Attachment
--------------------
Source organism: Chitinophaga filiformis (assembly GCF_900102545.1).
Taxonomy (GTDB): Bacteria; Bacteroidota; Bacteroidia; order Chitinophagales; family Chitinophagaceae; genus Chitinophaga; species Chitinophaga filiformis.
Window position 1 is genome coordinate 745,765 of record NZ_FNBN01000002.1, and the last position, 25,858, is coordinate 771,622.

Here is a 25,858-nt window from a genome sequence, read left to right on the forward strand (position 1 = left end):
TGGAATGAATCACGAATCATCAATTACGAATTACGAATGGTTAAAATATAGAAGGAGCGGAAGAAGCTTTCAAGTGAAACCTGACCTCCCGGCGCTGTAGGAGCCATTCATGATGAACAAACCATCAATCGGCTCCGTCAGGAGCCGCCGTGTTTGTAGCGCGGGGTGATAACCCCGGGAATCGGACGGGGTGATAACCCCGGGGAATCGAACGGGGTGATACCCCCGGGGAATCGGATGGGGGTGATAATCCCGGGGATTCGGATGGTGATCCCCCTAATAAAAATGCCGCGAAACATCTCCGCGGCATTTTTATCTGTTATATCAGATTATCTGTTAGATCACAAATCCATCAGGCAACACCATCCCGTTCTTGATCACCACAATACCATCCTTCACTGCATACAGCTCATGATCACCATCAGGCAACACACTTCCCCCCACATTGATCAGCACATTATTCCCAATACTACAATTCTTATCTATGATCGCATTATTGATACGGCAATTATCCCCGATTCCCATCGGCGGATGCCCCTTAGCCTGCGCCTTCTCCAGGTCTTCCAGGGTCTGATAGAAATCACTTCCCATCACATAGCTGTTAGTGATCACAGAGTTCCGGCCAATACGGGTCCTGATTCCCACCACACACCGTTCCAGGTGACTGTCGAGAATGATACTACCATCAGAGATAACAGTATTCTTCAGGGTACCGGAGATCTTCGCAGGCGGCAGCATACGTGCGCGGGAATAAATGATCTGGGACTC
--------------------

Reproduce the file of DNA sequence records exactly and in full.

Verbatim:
Source organism: Chitinophaga filiformis (assembly GCF_900102545.1).
Taxonomy (GTDB): Bacteria; Bacteroidota; Bacteroidia; order Chitinophagales; family Chitinophagaceae; genus Chitinophaga; species Chitinophaga filiformis.
Window position 1 is genome coordinate 745,765 of record NZ_FNBN01000002.1, and the last position, 25,858, is coordinate 771,622.

Here is a 25,858-nt window from a genome sequence, read left to right on the forward strand (position 1 = left end):
TGGAATGAATCACGAATCATCAATTACGAATTACGAATGGTTAAAATATAGAAGGAGCGGAAGAAGCTTTCAAGTGAAACCTGACCTCCCGGCGCTGTAGGAGCCATTCATGATGAACAAACCATCAATCGGCTCCGTCAGGAGCCGCCGTGTTTGTAGCGCGGGGTGATAACCCCGGGAATCGGACGGGGTGATAACCCCGGGGAATCGAACGGGGTGATACCCCCGGGGAATCGGATGGGGGTGATAATCCCGGGGATTCGGATGGTGATCCCCCTAATAAAAATGCCGCGAAACATCTCCGCGGCATTTTTATCTGTTATATCAGATTATCTGTTAGATCACAAATCCATCAGGCAACACCATCCCGTTCTTGATCACCACAATACCATCCTTCACTGCATACAGCTCATGATCACCATCAGGCAACACACTTCCCCCCACATTGATCAGCACATTATTCCCAATACTACAATTCTTATCTATGATCGCATTATTGATACGGCAATTATCCCCGATTCCCATCGGCGGATGCCCCTTAGCCTGCGCCTTCTCCAGGTCTTCCAGGGTCTGATAGAAATCACTTCCCATCACATAGCTGTTAGTGATCACAGAGTTCCGGCCAATACGGGTCCTGATTCCCACCACACACCGTTCCAGGTGACTGTCGAGAATGATACTACCATCAGAGATAACAGTATTCTTCAGGGTACCGGAGATCTTCGCAGGCGGCAGCATACGTGCGCGGGAATAAATGATCTGGGACTC